• With all of of us using the GPS on our phones, we’ve kind of forgotten about maps. Why not buy or print out maps and ask your child to to find different destinations and show how to get there? This is a particularly great activity if you’re planning a summer road trip! It involves math (look at the scale of the map and ask your child to measure how far distances are,) reading, and spatial awareness. After looking at maps and figuring out distances, have your kids draw their own maps! They could draw maps from your home to the homes of friends or relatives, or to some of your favorite local destinations. Or they could draw maps of your neighborhood or your block.
• Hiking or walking outside offer many opportunities to notice and identify patterns, colors, and shapes. Pick up a collection of paint swatches from a paint store or find some colors in magazines and send your kids on a scavenger hunt outside to find those colors. If you don’t want them to pick leaves of flowers, they could take photos of the items they find next to the color swatch. Searching for specific colors will heighten their powers of observation which are crucial in life and in school. If they do collect natural materials, you could construct a color wheel outside using all natural materials. This same tactic works with identifying shapes or patterns in nature. Two very common patterns in nature are spirals and branching tree patterns. Send your kids out to look for those (think conch shells, fern fronds, snails…) and you can even tie in math with spirals, the Golden ratio and Fibonacci sequence. Our Texture Art Adventure Box is an art kit that comes with a book to read, texture plates to use for crayon rubbings, and glue to make collages. Kids learn the difference between visual texture and real, felt texture and then are encouraged to go outside and create more rubbings of textures they find.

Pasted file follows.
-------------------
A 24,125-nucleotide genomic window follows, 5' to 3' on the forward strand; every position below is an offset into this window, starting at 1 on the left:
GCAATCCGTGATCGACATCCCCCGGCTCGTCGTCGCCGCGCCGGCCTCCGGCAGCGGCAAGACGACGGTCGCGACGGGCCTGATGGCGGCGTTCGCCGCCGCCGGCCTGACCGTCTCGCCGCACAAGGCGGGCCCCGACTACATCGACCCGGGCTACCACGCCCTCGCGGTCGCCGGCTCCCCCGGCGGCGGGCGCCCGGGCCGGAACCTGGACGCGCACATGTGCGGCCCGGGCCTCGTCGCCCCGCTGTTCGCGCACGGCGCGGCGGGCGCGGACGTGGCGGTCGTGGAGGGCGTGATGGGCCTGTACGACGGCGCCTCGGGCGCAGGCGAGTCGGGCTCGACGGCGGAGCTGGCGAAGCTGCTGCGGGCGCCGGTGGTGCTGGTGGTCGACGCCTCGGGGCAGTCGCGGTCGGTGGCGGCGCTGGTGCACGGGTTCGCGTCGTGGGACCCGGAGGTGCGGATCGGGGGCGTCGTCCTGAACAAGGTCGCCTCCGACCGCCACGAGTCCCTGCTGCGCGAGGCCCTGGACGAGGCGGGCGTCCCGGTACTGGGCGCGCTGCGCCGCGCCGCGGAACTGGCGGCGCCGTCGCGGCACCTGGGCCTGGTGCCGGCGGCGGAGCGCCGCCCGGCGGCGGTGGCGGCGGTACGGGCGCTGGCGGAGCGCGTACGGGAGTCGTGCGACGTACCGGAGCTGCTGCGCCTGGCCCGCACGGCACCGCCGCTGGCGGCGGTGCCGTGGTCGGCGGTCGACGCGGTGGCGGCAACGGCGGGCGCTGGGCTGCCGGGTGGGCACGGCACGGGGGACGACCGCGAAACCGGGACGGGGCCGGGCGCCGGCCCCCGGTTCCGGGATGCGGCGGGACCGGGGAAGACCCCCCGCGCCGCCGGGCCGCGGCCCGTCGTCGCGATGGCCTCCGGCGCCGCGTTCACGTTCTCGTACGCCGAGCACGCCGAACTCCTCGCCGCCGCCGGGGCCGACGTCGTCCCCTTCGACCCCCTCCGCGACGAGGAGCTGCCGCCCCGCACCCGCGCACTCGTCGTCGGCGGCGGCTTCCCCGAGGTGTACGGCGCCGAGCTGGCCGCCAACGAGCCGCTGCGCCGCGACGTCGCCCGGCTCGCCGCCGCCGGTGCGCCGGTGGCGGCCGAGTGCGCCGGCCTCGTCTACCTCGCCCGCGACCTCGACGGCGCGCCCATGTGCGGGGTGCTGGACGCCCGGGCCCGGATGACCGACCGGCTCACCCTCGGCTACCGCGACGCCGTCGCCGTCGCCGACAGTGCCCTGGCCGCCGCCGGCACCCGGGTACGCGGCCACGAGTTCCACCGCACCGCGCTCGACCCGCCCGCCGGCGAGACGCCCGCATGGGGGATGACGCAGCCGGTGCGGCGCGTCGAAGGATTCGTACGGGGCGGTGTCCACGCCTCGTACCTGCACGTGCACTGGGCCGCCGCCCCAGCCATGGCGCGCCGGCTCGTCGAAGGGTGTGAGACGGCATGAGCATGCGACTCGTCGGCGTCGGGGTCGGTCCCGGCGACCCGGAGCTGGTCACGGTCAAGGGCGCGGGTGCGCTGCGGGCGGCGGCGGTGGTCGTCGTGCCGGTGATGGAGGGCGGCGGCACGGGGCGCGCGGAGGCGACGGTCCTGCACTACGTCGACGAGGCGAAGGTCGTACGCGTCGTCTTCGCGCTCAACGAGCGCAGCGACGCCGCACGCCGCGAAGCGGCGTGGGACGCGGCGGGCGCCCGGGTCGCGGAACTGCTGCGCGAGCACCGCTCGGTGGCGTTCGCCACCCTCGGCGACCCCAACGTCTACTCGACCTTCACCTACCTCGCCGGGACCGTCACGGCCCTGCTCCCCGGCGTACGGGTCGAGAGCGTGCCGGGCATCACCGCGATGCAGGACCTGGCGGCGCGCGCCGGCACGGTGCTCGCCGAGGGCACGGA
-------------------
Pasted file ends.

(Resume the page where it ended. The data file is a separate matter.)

• Creating art with your kids is the perfect fun, wholistic activity to avoid the summer learning loss. Art enhances kids’ creative problem solving skills. Kids who participate in the visual arts score higher in all subjects. Art also enhances self esteem and teaches empathy, showing children that there are many ways to approach problems and more than one right answer. Read our blog post on Art for Social and Emotional Learning. Summer is also the perfect time to let your kids dive deeply into subjects that are not covered much during the school year. Besides doing actual art projects, enhancing your kids’ creativity can be as easy as taking time to lay on your backs in a park or your yard and looking up at the clouds. What shapes do you see? Make up impromptu stories about the shapes.

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Customer With His Texture Adventure Box Creation!

We Can Help

All of our Kids’ Art Kits come with picture books to read together that relate to the art project, screen-free instructions to read and new creative art experiences to enjoy and learn from. Our monthly boxes also include video tutorials. Our boxes are perfect to take on car trips and to do at home or to give to babysitters to do with your kids. Many of our boxes can easily be done outside. We put all of the art supplies you need in the box, so it’s super easy & stress free for you. If you already have lots of art supplies at home, you can join our Insider’s Club Membership to get the same great projects delivered digitally without all of the art supplies!

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Our Shibori Dyeing Box Tied In Japanese History & Was Perfect for an Outdoor Project!